|Just like me|
Author: Brantley-Newton, Vanessa
Poems for girls of all kinds whether they're shy or outgoing, live in the city or country, feel confident and powerful or feel afraid.
|Accelerated Reader Information:|
Interest Level: LG
Reading Level: 4.50
Points: .5 Quiz: 508676
Kirkus Reviews (11/01/19)
School Library Journal (01/01/20)
The Hornbook (00/01/20)
Full Text Reviews:
Booklist - 11/01/2019 Brantley-Newton's vibrantly illustrated picture book offers an empowering yet playful collection of poems that explores the beauty and nuances of girlhood. Despite the girl-power through line, well over half of the poems apply to children of any gender. For instance, “Warrior” declares, “I am a warrior / willing to fight the good fight / Respectfully / with humanity / and lovingly.” And while a multi-cultural group of girls jumps rope in “All in Together Girls,” the message of this poem applies to all: “We all belong to the human race / Diversity will help us keep the pace.” The mixed-media artwork—fashioned with paints, pastels, collage, handmade paper, and lots of magic—features relatable, detailed scenes that pop with color and diversity. The wide array of topics covered is evident in the poems’ titles: “I Love My Body,” “Pimples,” “Explorer,” “Gumbo Me,” and “I Am a Canvas,” to name a few. Bursting with positivity, this would be a great book to use in primary school classrooms when discussing issues of friendship, diversity, and self-esteem. - Copyright 2019 Booklist.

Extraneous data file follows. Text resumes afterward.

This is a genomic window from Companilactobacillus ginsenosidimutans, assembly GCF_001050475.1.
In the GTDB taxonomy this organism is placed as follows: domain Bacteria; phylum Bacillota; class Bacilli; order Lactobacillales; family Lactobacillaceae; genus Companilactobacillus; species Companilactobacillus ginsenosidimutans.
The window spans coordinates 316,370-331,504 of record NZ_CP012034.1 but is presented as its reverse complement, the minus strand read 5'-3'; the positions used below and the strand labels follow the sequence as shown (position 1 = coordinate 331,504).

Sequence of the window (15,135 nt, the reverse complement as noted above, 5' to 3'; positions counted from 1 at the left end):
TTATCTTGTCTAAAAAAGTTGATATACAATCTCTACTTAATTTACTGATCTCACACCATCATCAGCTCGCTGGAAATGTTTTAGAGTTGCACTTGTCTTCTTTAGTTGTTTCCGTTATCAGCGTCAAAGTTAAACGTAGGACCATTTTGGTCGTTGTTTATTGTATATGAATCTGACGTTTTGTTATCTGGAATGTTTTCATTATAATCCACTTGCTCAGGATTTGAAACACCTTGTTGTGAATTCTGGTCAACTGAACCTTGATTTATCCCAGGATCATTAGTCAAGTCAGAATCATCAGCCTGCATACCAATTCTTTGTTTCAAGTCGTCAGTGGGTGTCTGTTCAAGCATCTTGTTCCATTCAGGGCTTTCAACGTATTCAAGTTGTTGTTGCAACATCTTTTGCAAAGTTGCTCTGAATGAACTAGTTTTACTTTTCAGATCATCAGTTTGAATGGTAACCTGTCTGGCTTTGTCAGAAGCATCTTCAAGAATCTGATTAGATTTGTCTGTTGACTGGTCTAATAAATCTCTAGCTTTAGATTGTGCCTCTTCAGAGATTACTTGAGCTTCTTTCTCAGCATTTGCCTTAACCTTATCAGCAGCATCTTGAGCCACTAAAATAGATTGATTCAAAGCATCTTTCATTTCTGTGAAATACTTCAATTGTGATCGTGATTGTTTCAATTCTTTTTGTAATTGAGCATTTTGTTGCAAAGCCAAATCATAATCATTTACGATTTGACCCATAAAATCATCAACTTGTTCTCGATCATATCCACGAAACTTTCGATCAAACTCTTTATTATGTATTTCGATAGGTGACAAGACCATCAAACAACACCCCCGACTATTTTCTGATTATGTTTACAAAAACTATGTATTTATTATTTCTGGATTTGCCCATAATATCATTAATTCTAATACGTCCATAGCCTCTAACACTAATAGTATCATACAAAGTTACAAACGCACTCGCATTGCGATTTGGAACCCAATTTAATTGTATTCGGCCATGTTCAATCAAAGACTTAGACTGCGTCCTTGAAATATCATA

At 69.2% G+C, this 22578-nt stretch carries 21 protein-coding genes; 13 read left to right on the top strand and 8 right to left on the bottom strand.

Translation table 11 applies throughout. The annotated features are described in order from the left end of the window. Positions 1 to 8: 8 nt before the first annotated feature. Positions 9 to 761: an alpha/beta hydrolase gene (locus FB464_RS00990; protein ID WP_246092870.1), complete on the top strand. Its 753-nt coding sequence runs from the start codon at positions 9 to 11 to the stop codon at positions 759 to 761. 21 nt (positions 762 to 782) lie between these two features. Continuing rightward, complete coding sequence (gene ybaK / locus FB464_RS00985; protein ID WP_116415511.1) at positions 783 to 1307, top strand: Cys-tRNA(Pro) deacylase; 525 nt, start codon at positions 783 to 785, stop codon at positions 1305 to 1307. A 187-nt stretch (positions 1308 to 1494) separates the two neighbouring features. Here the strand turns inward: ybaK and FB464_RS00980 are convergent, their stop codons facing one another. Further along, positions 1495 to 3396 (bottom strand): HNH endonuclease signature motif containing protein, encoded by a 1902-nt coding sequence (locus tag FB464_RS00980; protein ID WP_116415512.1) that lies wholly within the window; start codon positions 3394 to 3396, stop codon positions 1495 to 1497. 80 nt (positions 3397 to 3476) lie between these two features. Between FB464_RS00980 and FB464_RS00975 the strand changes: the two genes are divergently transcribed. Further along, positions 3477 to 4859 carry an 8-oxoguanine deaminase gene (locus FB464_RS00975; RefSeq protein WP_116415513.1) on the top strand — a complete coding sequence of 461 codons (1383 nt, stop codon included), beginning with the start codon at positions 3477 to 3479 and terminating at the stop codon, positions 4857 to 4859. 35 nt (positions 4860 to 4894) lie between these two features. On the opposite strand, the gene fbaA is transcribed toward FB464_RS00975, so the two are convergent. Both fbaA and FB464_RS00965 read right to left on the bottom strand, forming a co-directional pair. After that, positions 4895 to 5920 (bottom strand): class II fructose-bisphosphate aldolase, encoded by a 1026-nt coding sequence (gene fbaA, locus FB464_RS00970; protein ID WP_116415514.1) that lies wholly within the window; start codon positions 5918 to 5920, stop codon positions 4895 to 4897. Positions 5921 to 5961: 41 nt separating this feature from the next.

School Library Journal - 01/01/2020 PreS-Gr 3—This collection of 28 poems features bright and colorful illustrations depicting a variety of girls. Brantley-Newton's artwork pops with neon bright shades and interesting textiles, exuding a welcoming, cheerful vibe. The poems encourage girls to love their bodies and families, and to embrace their unique personalities. On the surface, this appears to be a work of feel-good poems for young readers; however, a handful of verses discuss topics that might deter some adults from using the book as a storytime read-aloud, like "Sundress Blues," in which a gust of wind exposes a girl's underwear. "A Wish for Daddy" shows a young girl who envies another girl's tender relationship with her father. There is a subtle reference to religion in "Memawh's Wisdom," where a girl is cautioned to make "the right choice…and keep the Good Book handy…and don't forget to pray." Readers will appreciate the author's inclusive approach to the artwork (girls of many races are represented), though the illustrations are not diverse in terms of body type, physical ability, or gender expression. VERDICT A bright addition to refresh any poetry collection.—Shannon O'Connor, Unami Middle School, Chalfont, PA - Copyright 2020 Publishers Weekly, Library Journal and/or School Library Journal used with permission.